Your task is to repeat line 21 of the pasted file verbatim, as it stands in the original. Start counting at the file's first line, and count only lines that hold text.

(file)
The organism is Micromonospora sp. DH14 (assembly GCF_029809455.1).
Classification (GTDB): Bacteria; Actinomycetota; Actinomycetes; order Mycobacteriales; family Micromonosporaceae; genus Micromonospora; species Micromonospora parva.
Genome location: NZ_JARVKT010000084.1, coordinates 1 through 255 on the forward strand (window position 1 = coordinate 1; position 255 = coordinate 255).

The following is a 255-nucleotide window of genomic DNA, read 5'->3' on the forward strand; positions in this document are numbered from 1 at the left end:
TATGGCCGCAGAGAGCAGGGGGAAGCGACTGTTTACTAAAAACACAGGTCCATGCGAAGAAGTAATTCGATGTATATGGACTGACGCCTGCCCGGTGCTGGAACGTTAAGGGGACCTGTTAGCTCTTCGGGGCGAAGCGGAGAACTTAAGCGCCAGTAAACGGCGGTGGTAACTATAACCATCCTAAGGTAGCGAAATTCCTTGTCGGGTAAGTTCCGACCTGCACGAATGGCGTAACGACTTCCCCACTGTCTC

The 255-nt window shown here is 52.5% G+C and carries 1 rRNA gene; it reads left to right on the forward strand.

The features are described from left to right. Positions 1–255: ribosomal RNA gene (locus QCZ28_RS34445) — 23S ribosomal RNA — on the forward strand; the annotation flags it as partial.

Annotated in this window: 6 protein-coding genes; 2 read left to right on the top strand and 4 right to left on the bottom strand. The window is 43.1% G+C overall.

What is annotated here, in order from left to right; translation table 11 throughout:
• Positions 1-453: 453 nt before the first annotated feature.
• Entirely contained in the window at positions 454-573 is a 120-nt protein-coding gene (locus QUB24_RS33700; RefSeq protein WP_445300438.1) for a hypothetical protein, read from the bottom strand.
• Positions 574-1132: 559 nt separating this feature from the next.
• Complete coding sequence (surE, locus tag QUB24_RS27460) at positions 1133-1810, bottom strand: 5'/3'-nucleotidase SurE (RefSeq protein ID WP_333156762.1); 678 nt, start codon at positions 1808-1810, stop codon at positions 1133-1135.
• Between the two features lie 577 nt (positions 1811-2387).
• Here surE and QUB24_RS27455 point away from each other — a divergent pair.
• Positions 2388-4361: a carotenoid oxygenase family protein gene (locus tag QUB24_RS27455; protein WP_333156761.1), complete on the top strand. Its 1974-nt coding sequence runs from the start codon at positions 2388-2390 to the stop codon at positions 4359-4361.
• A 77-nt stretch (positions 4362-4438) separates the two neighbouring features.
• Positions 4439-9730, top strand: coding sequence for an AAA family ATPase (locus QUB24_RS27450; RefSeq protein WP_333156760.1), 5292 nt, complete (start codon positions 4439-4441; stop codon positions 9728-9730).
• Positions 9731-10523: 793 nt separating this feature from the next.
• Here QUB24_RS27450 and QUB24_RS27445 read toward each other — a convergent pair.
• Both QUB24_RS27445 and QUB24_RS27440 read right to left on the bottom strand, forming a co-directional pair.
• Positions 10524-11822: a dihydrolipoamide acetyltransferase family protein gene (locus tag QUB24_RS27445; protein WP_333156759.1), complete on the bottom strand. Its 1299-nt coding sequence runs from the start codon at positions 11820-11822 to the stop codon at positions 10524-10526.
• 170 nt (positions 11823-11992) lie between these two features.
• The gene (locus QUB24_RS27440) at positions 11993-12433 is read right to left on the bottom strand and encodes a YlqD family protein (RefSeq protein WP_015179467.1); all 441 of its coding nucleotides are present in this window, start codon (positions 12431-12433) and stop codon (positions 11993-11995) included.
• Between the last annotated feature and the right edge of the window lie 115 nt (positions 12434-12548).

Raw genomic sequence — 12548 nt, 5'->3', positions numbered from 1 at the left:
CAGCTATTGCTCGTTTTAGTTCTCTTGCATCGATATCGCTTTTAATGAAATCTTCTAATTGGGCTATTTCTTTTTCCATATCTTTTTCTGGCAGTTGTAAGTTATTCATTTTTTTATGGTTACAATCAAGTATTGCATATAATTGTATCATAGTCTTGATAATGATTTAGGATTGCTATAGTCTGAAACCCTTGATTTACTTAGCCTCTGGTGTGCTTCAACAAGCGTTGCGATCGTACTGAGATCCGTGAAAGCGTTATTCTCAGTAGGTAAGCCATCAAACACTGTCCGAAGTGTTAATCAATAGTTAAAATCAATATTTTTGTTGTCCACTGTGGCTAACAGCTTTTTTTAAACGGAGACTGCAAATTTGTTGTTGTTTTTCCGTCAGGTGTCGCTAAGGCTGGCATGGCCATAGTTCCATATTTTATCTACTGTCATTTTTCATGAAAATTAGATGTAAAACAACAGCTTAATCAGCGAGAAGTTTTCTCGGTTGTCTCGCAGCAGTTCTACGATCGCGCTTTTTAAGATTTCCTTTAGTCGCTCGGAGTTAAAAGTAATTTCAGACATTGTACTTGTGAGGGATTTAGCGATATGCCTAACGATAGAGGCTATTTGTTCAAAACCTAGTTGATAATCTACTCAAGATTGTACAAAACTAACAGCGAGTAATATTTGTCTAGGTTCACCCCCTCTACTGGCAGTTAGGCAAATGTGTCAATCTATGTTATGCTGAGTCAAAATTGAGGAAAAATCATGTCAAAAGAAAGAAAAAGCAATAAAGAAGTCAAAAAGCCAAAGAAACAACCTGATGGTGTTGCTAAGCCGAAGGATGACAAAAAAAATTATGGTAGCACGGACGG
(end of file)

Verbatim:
• Both QUB24_RS27445 and QUB24_RS27440 read right to left on the bottom strand, forming a co-directional pair.